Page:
The Commodity Futures Trading Commission (CFTC) and the Securities and Exchange Commission (SEC) (together, the Commissions) have approved a joint proposal to align the minimum margin required on security futures with other similar financial products. The proposal would set the minimum margin requirement for security futures at 15 percent of the current market value of each security future.
The Commissions have joint rulemaking authority regarding margin requirements for security futures. In 2002, the Commissions adopted rules establishing margin requirements for unhedged security futures products at 20 percent. In light of lower margin requirements that have been established for comparable financial products and the resulting asymmetry, the Commissions have determined that it is appropriate to re-examine the minimum margin required for security futures and are proposing an adjustment.
This proposal is one component of the Commissions’ ongoing efforts to further harmonize their regulatory regimes for the benefit of investors and the markets. The Commissions have a long history of cooperation concerning the regulation of security futures. The agencies look forward to receiving public comments on this proposal and continuing to work together on this and other matters.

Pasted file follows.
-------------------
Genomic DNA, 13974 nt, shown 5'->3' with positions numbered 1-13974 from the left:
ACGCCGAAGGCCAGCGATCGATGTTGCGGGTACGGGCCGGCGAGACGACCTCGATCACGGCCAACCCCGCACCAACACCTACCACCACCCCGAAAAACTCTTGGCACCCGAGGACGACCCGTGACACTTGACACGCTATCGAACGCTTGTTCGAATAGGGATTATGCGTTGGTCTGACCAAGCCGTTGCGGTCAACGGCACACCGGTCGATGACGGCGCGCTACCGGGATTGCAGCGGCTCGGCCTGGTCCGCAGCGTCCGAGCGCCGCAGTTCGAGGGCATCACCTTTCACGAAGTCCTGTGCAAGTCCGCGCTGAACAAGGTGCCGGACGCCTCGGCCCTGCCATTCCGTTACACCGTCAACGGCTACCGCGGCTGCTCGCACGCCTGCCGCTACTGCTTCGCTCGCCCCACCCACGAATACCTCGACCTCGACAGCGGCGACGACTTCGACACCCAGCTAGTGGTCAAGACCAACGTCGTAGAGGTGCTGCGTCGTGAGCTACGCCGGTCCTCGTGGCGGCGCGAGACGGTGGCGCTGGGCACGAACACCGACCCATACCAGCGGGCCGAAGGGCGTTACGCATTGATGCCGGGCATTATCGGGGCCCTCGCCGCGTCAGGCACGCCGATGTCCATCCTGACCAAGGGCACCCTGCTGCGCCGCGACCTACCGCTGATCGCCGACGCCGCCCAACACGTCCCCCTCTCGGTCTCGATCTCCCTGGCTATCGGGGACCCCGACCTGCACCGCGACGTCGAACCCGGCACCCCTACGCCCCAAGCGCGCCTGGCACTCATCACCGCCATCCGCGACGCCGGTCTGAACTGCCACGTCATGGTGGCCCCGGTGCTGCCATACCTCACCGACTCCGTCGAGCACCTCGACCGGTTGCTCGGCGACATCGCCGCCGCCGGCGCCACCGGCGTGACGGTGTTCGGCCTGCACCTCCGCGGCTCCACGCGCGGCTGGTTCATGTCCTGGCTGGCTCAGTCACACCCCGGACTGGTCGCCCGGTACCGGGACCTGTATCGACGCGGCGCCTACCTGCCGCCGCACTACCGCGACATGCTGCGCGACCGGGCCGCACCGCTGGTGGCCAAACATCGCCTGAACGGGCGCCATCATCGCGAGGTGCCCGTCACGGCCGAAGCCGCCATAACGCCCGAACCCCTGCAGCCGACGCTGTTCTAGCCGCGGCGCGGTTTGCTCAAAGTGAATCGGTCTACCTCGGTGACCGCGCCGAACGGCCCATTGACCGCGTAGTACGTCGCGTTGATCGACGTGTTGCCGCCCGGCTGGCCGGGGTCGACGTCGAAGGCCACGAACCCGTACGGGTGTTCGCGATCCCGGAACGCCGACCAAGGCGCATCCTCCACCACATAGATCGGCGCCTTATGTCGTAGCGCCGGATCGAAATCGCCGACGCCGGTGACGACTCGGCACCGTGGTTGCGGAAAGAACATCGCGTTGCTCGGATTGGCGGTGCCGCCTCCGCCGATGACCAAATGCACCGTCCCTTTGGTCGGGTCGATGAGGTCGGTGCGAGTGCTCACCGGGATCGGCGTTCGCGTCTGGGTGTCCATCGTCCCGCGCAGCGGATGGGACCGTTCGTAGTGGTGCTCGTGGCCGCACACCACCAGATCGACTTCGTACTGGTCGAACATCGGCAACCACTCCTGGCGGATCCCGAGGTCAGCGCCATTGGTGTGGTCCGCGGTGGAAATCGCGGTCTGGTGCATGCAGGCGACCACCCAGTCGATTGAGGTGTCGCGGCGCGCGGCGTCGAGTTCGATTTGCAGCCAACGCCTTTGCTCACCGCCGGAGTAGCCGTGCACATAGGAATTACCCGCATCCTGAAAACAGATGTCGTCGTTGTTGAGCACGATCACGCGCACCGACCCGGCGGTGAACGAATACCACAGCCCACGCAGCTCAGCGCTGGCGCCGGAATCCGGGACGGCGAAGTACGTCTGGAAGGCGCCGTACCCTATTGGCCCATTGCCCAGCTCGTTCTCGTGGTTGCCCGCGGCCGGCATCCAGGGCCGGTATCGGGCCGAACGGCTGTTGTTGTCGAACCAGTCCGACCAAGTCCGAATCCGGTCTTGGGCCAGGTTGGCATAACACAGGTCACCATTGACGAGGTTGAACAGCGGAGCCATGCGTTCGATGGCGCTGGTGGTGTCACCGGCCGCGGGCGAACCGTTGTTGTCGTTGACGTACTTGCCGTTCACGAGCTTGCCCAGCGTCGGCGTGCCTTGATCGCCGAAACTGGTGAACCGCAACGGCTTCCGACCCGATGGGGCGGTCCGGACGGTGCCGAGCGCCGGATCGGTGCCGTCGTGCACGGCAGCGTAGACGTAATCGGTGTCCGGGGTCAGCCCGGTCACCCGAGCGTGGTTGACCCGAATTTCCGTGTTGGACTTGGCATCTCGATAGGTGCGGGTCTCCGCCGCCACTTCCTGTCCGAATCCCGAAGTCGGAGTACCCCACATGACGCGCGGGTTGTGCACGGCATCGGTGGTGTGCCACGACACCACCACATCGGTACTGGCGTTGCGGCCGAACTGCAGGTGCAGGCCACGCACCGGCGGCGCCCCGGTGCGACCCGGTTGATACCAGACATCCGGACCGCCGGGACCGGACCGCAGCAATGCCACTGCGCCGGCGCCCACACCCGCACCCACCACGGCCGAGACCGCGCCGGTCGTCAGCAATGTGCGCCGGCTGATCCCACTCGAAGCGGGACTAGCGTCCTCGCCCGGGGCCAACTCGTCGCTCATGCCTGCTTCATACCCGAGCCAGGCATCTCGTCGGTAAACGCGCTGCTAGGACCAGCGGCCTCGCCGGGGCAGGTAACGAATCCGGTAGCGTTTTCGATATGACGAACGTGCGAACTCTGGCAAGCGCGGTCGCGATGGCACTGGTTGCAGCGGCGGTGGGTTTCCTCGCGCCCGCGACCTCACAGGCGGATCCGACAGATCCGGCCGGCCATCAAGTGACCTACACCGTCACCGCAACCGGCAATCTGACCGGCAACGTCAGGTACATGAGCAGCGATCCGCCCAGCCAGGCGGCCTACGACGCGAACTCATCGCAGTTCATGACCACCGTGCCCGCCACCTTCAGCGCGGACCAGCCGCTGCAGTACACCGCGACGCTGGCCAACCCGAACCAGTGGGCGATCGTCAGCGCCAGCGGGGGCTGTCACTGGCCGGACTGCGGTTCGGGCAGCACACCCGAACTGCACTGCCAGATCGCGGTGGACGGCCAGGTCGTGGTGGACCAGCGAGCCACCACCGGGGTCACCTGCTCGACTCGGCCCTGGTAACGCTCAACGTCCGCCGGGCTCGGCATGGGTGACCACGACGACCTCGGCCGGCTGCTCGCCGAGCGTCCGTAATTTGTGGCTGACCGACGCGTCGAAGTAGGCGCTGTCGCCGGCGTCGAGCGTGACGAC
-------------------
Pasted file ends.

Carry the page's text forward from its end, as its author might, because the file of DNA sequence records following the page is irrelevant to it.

“This proposal represents an important step taken by the Commissions to consider margin requirements for a jointly regulated financial instrument,” said CFTC Chairman J. Christopher Giancarlo. “I am hopeful that the Commissions will continue this work and examine other ways to increase efficiencies for consumers while maintaining adequate protections against risk in the overall financial system.”
“The proposal highlights the ongoing collaboration between the two Commissions and our progress in harmonization of our respective regulatory regimes,” said SEC Chairman Jay Clayton. “I want to thank our colleagues at the CFTC for their efforts and cooperation, and I look forward to continuing efforts in this area.”
“This proposal to adjust margin requirements for security futures contracts, which are jointly regulated by our agencies, is the product of much hard work and cooperation between CFTC and SEC staff,” said CFTC Commissioner Brian Quintenz. “I appreciate staffs’ diligent efforts and look forward to engaging with market participants on this issue.”
“I appreciate the staff’s collaboration with CFTC staff on this proposal,” said SEC Commissioner Hester Peirce. “I look forward to reviewing public comments in response to the Commissions’ proposal.”
The public comment period will remain open for 30 days following publication in the Federal Register. All comments will be posted on both the CFTC’s website and the SEC’s website.
Commodity Futures Trading Commission